Advanture-based learning and emotion in groups : an investigation of students' perceived experiences of adventure-based learning in groups in a science undergraduate subject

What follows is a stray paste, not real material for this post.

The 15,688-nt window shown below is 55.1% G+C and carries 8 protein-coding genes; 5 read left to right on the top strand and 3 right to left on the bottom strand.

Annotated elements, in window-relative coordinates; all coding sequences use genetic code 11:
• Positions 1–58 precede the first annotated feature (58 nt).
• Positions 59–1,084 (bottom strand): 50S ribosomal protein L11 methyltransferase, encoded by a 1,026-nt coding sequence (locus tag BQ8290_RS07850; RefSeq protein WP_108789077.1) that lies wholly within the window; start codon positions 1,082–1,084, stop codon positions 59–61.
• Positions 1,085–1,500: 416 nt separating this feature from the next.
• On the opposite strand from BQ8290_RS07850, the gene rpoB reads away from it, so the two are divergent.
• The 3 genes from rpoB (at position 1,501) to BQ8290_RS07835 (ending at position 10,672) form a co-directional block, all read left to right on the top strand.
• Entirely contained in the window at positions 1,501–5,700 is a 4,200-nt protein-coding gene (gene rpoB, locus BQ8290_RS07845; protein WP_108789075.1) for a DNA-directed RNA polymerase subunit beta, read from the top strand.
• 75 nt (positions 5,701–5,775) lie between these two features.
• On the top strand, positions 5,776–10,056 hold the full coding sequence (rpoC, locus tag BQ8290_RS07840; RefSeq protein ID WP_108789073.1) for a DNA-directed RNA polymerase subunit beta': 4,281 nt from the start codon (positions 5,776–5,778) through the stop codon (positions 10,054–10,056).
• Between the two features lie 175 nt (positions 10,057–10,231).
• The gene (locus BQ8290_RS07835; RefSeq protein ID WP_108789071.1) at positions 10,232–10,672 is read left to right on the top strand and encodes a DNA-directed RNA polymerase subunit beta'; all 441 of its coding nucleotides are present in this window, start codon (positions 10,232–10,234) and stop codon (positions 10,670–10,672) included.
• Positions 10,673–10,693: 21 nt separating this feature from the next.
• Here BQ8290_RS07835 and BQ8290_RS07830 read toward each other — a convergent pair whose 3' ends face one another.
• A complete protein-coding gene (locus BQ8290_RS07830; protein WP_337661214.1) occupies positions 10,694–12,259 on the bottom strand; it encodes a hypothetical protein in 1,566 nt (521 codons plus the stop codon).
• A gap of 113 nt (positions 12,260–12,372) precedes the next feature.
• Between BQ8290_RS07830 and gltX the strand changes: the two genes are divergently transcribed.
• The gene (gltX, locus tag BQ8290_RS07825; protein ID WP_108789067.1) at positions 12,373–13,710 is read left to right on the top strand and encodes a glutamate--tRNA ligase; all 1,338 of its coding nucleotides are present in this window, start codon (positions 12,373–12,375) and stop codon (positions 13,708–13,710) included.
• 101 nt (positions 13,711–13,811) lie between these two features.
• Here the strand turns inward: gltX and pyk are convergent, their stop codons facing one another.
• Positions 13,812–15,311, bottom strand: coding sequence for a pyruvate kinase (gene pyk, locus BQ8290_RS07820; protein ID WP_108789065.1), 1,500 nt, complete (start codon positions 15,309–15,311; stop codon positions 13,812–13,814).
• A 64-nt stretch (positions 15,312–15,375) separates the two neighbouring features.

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NO FULL TEXT AVAILABLE. Access is restricted indefinitely. ----- In this thesis, an investigation was undertaken of the use of adventure-based group learning activities in a first year subject in a science degree program. The adventure-based learning (ABL) activities were intended to foster the development of personal and interpersonal generic skills in line with the espoused graduate attributes of the university, in addition to the academic skills and scientific knowledge traditionally taught at this stage of the program. This research represents a novel approach to firstly designing a science-based subject to incorporate (ABL) activities, and then evaluating the experience in terms of the participating students’ perceptions of the emotions they experienced and the effects of the activities and their associated emotions on their learning processes and outcomes. Relevant contemporary theoretical perspectives were drawn primarily from five fields: adventure-based learning; group theory and teambuilding; experiential learning; emotional theory and emotions in learning; and adult teaching and learning. It was found that anecdotal and research evidence in the literature supported the benefits of ABL in terms of personal and interpersonal development of the individuals involved. Many of the benefits are linked to the heightened emotional states both during and after the activity that ABL may induce. This literature almost entirely focuses on the corporate world and little has been researched on the use of ABL in tertiary education - particularly in science education where traditional teaching and learning methodologies persist. For this study, a first year, first semester science subject (.Plants in Society) in a Bachelor of Horticulture university degree was redesigned to incorporate adventure-based group learning activities similar to those used in corporate training. For this particular class of science students new to university, these activities were both unexpected and contrasted sharply with their concurrent experiences of university teaching. This research was therefore designed as an interpretive qualitative study to explore in depth over the course of a teaching semester whether ABL activities do have an emotional impact on students in a tertiary learning environment and, if so, how that in turn impacts on the students’ enjoyment of the learning experience and their learning processes and outcomes. There are six main contributions from this study. First, students experienced a wide range of emotions mostly identified as positive throughout the progress of a semester, linked to adventure-based and other learning activities. Second, student perceptions showed a distinct contrast in emotional involvement and learning approaches and outcomes between their experiences in Plants in Society and their experiences of concurrently-taught science subjects. Third, the effectiveness of adventure-based group activities on developing individual and group behaviours in a tertiary setting was demonstrated in student self reports. In particular the longitudinal study of emotions experienced during the students’ group work throughout semester provided valuable insights into group dynamics in a tertiary setting. Fourth, adventure- based group activities may not facilitate students’ learning of specific factual science content within a subject in a tertiary setting. Fifth, exploratory findings were made on perceptions of the ways in which the emotions created by the adventure-based activities and other events throughout a semester of study impacted upon student learning processes and outcomes. There was a distinction made between personal behaviour change and group process development. Sixth, the value of using ABL activities in a science-based curriculum was established based upon the students’ perceptions of the overall learning experience. Findings from this study should be of interest to anyone interested in alternative approaches to adult education, in particular creative approaches to science education and the development of generic personal and interpersonal skills to enhance study performance. Potential future directions of research arising from this study include: investigation of the use of a similar approach with much larger classes of students; exploration of ways in which the group ABL activities could be modified to provide enhanced discipline-specific content learning for students; further investigation of the effect of student emotions on their adopted style of learning; the application of the principles of long term immersion to corporate training methods; clarifying how various modes of communication were enlisted to facilitate individual and team goals of ABL; and quantitative studies to relate improvement in student skill, knowledge and behaviour developed through the use of ABL strategies to records of academic achievement, or to retention of the cohort of students.
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